Warner Textile Archive and Claremont

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House & Garden, mars 2016

Warner Textile Archive and Claremont

Warner Textile Archive and Claremont

In Brief

In the late seventeenth century, William Warner worked as a scarlet dyer in London. His descendant, Benjamin Warner, picture above, started a fabric design firm in 1857, later bringing on board his sons Alfred and Frank, and signaling the birth of Warner & Sons.


Through a new collaboration with Claremont, the Warner Textile Archive is bringing back its historic designs, rethought for the twenty-first century.


Within the myriad drawers of the Warner Textile Archive in Essex lies a treasure trove of inspiration. Set up to record the history of the fabric company Warner & Sons from its arrival at New Mills in Braintree in 1895 to when it stopped manufacturing there in 1971, the archive holds over 60,000 fabric samples. Some were produced by Warner & Sons and others collected by the companies owners and designers. Together they document almost 500 years of textile design. Yet, although it celebrates and conserves history, it also has its eye firmly on the future. In a rare reversal of fortune, 45 years after Warner & Sons ceased weaving at New Mills, the Warner Textile Archive is going back into manufacturing with the relaunch of 11 historic fabrics.

This part of the archives story begins almost six years ago, when its archivist and commercial manager, Kate Wigley, was considering sources of revenue. When Warner & Sons, renamed Warner Fabrics, was eventually sold in the Eighties, the archive became a separate entity and changed ownership several times. It was finally put into storage in Milton Keynes, before being bought by the Braintree Disctrict Museum Trust in 2004 and returned to its home at New Mills the following year. By 2010, with dramatic state-funding cuts looming, the need for self sufficiency was becoming urgent. The archive was already licensing designs to companies such as Sanderson and Liberty, and has released a collection with Surface View - all of which will continue - but it was a long held ambition of Kate's for it to produce a collection under its own name. She experimented with a stationery range, which was launched in early 2013, and the response convinced her that there was an appetite for the designs. It is sold at the archive and online.

At around the same time, she approached Adam Sykes, owner of the fabric house Claremont, with a proposal for a collection. "I was looking for somebody who could interpret the original designs, retain the character and the skill, but also reinvigorate them," she says. "I was aware of the high quality of Claremont's fabrics and wanted to produce to that standard."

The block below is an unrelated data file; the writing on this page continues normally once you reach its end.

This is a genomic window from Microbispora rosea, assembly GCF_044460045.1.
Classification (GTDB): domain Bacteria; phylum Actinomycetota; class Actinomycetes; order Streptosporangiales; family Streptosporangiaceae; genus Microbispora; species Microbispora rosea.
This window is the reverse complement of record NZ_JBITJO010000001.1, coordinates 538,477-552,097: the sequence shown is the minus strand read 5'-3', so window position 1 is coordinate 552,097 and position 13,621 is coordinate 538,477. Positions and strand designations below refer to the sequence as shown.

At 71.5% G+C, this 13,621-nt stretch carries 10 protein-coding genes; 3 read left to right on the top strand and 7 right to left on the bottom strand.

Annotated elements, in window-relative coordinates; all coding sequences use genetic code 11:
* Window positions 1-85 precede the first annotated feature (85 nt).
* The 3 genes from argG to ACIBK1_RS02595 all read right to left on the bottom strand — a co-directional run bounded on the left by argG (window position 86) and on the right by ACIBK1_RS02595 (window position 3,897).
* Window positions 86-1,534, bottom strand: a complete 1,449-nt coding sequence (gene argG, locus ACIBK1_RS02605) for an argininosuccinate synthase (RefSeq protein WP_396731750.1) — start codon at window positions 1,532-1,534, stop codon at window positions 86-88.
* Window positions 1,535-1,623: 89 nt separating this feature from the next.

Kate's knowledge of fabric design and Adam's experience in supplying to interior designers are a good match. One of Kate's priorities was to produce a good quality chintz, for which Warner & Sons was known: something altogether different from what she describes as the "blowsy, overblown and glossy" quality of hard-glazed modern chintzes. Adam agrees, "People are crying out for old-fashioned, papery quality glazed fabrics again."
That quality, Adam felt, could only be found at one of the specialists, family-owned European mills that produce Claremont's fabrics. The obvious choice was Tissus d'Avesnières in Laval, north-west France, with which he had a longstanding relationship; it had worked with him on a reproduction chintz for Chatsworth.

Thus began a unique collaboration, with Kate, Adam and Nathalie Liguine of Tissus d'Avesnières working closely together. The challenge for Nathalie was to recreate the authentic look of the originals while using modern techniques: a mixture of digital and screen-printing. Replicating the exact colours of the hand-block-printed designs was particularly complex. "We had to use three to four shades of each colour to keep the depth of the block-print effects." She explains.

Each of the 11 new fabrics has been painstakingly reproduced from often fragile original documents, and many have been produced in additional colourways to increase their appeal. Some have been finished with a subtle glaze, giving a crisp effect with a slight sheen - not just the chintzes, but also, unusually, heavier linen fabrics such as "Celia", a floral design from the Twenties. Others have a tumble finish for a softer look.
What is remarkable is the variety: Adam and Kate were keen to reflect the breadth of the archive, so alongside the floral designs, there are simple stripes, a classic toile and a vibrant coral-motif print that looks strikingly contemporary. As Kate intended, these classic and also the archive itself have been revitalized. "We are a living archive," she says. "When people buy these fabrics, they will help support the conservation work we are doing here. We are hoping to tell that story."

Warner Textile Archives fabrics will be available through Claremont from February 24, with prices starting at £140 a meter. warnertextilearchive.co.uk | claremontfurnishing.com